Confession Brings Mercy
We admitted to God, to ourselves, and to another human being the exact nature of our wrongs.
Many of the wrongs we need to confess are shameful. They are kept in the dark because we can't bear to look at what they reflect about our human condition. We somehow know deep in our being that we have violated the way things "should have been." It sometimes takes the reflection of another person to help us see the truth about our actions.
Before the prophet Nathan confronted King David about his sins, David had gone on with his life as if nothing were wrong. After Nathan informed David of God's judgment because of his adultery with Bathsheba and his murder of her husband, Uriah, David responded by writing this psalm. "Have mercy on me, O God, because of your unfailing love. Because of your great compassion, blot out the stain of my sins. Wash me clean from my guilt. Purify me from my sin. For I recognize my rebellion; it haunts me day and night. Against you, and you alone, have I sinned; I have done what is evil in your sight. You will be proved right in what you say, and your judgment against me is just" (Psalm 51:1-4).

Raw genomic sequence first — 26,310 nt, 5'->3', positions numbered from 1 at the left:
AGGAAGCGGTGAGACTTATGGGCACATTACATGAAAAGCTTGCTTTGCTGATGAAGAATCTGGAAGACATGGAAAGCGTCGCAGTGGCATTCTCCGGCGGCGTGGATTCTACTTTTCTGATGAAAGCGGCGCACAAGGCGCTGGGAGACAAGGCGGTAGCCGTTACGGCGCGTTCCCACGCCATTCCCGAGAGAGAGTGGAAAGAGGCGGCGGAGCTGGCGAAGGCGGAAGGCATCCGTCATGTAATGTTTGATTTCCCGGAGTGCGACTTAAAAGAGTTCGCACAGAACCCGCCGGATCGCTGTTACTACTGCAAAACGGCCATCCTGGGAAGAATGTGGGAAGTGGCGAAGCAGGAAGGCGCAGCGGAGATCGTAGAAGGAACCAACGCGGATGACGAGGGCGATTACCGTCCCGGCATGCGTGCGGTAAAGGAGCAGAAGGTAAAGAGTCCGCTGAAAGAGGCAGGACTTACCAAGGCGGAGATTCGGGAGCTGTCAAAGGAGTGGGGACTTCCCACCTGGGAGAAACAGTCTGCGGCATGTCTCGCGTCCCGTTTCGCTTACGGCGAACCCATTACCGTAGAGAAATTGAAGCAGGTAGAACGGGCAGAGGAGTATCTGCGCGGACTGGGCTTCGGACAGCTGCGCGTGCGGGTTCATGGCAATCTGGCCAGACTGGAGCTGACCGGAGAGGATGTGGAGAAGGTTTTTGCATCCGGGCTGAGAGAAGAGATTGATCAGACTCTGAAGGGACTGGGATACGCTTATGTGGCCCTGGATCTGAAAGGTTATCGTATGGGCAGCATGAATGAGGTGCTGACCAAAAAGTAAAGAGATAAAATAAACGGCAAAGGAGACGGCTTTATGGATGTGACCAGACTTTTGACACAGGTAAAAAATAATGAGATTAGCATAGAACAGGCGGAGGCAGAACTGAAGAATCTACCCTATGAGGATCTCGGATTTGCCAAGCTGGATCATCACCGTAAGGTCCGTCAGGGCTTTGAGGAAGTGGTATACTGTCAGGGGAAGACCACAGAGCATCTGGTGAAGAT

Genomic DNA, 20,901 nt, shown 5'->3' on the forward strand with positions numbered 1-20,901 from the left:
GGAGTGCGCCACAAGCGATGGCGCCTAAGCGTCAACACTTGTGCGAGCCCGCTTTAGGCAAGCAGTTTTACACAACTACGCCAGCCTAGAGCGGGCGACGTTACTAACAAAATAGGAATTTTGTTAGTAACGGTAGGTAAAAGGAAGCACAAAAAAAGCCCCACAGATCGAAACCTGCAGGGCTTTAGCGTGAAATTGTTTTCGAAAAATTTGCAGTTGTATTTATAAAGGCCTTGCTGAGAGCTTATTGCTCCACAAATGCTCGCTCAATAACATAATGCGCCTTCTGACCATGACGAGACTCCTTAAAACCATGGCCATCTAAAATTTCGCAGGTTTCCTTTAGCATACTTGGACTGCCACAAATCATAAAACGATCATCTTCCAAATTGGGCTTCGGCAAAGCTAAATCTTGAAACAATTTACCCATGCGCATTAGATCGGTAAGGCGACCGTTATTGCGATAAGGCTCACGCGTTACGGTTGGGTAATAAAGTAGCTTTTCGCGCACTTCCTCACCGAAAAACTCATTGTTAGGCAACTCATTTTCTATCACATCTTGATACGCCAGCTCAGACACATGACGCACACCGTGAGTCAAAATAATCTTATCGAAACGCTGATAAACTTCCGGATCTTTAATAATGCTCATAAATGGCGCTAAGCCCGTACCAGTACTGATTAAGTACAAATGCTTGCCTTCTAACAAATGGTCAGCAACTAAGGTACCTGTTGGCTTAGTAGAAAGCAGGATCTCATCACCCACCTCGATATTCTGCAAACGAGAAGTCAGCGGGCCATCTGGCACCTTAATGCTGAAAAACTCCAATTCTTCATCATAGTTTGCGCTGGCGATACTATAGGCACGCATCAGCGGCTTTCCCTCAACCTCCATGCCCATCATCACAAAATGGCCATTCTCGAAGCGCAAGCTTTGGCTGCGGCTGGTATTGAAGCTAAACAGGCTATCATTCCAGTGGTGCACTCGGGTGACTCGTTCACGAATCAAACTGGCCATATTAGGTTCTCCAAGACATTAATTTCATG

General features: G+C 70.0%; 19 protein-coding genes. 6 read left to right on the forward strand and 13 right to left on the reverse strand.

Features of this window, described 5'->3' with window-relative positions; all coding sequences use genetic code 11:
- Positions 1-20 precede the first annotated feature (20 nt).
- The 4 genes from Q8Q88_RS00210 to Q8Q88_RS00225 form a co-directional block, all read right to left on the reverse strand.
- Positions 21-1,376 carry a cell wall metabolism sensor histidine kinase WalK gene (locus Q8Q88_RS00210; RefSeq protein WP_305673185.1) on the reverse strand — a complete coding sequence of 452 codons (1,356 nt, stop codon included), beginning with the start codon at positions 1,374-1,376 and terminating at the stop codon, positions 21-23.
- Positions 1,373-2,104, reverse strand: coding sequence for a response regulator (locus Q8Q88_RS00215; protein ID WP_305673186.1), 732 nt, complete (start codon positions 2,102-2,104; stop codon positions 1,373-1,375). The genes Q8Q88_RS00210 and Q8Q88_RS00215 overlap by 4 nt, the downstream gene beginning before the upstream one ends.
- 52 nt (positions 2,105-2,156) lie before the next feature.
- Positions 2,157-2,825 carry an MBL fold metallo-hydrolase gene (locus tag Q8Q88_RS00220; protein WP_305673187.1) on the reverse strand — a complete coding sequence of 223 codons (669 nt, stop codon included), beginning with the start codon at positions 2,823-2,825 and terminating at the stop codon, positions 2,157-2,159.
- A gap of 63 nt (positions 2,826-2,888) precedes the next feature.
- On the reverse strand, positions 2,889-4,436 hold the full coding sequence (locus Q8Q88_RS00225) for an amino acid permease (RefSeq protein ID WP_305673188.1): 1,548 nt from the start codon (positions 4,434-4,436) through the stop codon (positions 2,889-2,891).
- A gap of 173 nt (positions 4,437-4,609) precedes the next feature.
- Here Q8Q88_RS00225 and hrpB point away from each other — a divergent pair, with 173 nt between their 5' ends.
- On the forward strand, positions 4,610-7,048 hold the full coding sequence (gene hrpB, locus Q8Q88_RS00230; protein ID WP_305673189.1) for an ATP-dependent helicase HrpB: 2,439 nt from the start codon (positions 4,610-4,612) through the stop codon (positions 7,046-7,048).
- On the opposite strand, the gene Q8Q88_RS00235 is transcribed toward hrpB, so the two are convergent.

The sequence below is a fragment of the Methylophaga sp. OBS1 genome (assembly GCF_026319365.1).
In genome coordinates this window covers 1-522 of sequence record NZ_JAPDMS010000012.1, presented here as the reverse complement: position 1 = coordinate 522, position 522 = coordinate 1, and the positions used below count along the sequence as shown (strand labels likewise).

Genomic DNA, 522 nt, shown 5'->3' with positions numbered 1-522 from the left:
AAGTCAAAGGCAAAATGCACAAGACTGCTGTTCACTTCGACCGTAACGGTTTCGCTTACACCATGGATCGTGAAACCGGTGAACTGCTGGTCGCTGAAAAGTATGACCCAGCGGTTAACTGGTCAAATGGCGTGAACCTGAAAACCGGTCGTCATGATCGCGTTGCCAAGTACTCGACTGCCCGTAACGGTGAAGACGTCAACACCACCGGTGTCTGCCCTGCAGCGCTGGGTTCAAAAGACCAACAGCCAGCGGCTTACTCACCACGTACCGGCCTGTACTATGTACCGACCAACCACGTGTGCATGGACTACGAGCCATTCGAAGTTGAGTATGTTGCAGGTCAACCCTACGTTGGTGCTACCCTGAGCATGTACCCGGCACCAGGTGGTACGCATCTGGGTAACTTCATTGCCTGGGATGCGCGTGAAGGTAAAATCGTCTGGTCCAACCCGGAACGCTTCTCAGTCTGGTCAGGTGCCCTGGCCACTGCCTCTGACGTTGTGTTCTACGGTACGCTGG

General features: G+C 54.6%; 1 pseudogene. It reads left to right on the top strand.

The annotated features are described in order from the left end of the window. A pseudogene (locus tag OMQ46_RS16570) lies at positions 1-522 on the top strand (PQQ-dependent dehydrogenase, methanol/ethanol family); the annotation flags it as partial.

It is human nature to want to cover our shameful deeds and to hide from God. When we are forced to face the reality of the situation, we can follow David's example. We can recall God's nature, which is full of love, kindness, and compassion. Then we should realize that we have sinned against God, not just another person, and we should recognize that God saw it all. After this, we must confess accordingly, accepting his verdict and sentence.
No sin is too great to be forgiven!